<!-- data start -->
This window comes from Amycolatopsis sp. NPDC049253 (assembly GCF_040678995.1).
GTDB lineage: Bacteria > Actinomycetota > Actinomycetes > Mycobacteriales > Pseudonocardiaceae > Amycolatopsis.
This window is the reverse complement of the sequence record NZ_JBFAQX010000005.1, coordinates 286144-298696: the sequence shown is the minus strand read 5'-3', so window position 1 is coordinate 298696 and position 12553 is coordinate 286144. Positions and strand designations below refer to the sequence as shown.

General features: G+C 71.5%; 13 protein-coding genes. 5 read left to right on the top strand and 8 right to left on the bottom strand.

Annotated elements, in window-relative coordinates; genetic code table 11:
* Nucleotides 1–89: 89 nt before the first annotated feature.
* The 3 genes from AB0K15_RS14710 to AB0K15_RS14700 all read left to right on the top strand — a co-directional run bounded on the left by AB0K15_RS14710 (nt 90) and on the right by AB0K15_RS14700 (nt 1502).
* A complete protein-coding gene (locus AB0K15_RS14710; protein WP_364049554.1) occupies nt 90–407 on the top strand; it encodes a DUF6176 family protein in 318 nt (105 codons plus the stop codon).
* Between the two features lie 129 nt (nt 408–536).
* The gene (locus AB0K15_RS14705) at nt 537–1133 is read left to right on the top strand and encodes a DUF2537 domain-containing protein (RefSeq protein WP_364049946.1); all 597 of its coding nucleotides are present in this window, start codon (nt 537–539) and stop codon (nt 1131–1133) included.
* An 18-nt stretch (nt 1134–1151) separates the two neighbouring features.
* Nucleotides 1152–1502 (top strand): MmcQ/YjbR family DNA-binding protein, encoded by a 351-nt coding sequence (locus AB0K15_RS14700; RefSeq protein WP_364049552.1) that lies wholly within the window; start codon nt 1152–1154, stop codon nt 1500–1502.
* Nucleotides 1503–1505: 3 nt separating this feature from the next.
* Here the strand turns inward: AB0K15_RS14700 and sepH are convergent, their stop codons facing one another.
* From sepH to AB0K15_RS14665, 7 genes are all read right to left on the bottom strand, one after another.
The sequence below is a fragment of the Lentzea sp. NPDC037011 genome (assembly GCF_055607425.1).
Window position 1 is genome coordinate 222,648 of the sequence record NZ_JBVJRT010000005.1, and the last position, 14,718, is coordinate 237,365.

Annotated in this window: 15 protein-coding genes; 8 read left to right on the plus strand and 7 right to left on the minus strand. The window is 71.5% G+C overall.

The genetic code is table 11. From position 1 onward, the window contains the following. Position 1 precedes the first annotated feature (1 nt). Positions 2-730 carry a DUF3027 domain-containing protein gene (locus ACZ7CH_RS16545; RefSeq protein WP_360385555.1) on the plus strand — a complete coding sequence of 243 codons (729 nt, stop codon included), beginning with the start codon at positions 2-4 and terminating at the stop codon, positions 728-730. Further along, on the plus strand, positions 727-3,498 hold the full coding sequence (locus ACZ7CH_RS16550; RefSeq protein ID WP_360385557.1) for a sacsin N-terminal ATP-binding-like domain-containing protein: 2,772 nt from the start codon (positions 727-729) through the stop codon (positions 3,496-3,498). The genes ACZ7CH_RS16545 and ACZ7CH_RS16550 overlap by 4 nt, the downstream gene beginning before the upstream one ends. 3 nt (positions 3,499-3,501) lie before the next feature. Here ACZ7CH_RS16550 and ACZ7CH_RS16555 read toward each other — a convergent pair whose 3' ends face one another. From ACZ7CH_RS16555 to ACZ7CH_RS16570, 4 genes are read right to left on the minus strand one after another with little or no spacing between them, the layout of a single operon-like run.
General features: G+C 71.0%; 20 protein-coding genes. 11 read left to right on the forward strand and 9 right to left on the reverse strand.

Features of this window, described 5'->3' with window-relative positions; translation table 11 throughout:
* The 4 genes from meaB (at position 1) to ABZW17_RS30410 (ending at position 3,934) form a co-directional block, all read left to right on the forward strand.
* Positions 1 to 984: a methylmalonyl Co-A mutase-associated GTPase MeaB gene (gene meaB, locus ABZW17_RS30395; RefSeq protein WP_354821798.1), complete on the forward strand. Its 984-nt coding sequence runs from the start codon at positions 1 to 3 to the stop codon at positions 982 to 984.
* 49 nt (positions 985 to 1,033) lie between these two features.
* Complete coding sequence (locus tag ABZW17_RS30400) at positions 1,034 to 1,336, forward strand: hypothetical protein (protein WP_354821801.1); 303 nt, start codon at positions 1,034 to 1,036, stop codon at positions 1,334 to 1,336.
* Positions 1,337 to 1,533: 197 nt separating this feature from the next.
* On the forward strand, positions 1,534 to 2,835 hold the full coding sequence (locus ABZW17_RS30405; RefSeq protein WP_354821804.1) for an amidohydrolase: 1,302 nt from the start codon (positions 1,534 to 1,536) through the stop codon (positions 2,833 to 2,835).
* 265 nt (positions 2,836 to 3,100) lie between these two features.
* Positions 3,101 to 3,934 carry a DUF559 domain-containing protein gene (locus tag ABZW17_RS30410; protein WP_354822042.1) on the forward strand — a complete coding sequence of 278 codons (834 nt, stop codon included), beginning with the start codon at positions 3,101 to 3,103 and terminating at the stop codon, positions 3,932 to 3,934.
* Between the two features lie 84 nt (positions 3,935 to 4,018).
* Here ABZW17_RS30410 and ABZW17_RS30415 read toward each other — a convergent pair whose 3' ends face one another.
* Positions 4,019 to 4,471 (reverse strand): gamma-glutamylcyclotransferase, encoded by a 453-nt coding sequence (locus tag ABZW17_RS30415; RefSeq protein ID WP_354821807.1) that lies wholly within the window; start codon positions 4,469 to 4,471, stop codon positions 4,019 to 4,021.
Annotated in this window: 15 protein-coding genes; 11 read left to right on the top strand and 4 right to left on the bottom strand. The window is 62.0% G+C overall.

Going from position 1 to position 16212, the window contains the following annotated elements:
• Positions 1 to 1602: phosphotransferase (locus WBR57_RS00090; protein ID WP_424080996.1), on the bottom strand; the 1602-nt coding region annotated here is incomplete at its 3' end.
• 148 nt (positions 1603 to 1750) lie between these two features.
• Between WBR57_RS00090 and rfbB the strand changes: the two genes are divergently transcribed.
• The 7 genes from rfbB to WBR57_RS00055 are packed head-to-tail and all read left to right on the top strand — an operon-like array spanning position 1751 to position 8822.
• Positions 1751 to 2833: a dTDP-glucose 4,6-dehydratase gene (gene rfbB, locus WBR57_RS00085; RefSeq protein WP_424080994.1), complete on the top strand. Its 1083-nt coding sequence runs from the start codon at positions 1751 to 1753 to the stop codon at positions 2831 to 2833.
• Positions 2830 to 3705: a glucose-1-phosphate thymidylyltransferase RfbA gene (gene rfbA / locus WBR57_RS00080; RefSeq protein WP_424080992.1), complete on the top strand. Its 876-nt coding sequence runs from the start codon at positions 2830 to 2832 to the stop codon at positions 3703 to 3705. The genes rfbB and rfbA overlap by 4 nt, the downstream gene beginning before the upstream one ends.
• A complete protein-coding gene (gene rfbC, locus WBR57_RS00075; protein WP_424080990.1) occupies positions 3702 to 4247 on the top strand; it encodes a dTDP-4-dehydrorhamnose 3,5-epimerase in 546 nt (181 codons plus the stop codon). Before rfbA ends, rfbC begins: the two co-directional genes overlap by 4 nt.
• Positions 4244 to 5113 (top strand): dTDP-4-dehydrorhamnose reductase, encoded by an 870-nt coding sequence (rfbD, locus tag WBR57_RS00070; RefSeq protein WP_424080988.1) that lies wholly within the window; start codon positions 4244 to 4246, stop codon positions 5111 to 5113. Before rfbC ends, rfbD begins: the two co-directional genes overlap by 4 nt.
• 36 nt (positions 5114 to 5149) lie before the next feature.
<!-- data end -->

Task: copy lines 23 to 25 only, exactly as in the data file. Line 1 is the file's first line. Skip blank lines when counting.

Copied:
* Positions 1 to 984: a methylmalonyl Co-A mutase-associated GTPase MeaB gene (gene meaB, locus ABZW17_RS30395; RefSeq protein WP_354821798.1), complete on the forward strand. Its 984-nt coding sequence runs from the start codon at positions 1 to 3 to the stop codon at positions 982 to 984.
* 49 nt (positions 985 to 1,033) lie between these two features.
* Complete coding sequence (locus tag ABZW17_RS30400) at positions 1,034 to 1,336, forward strand: hypothetical protein (protein WP_354821801.1); 303 nt, start codon at positions 1,034 to 1,036, stop codon at positions 1,334 to 1,336.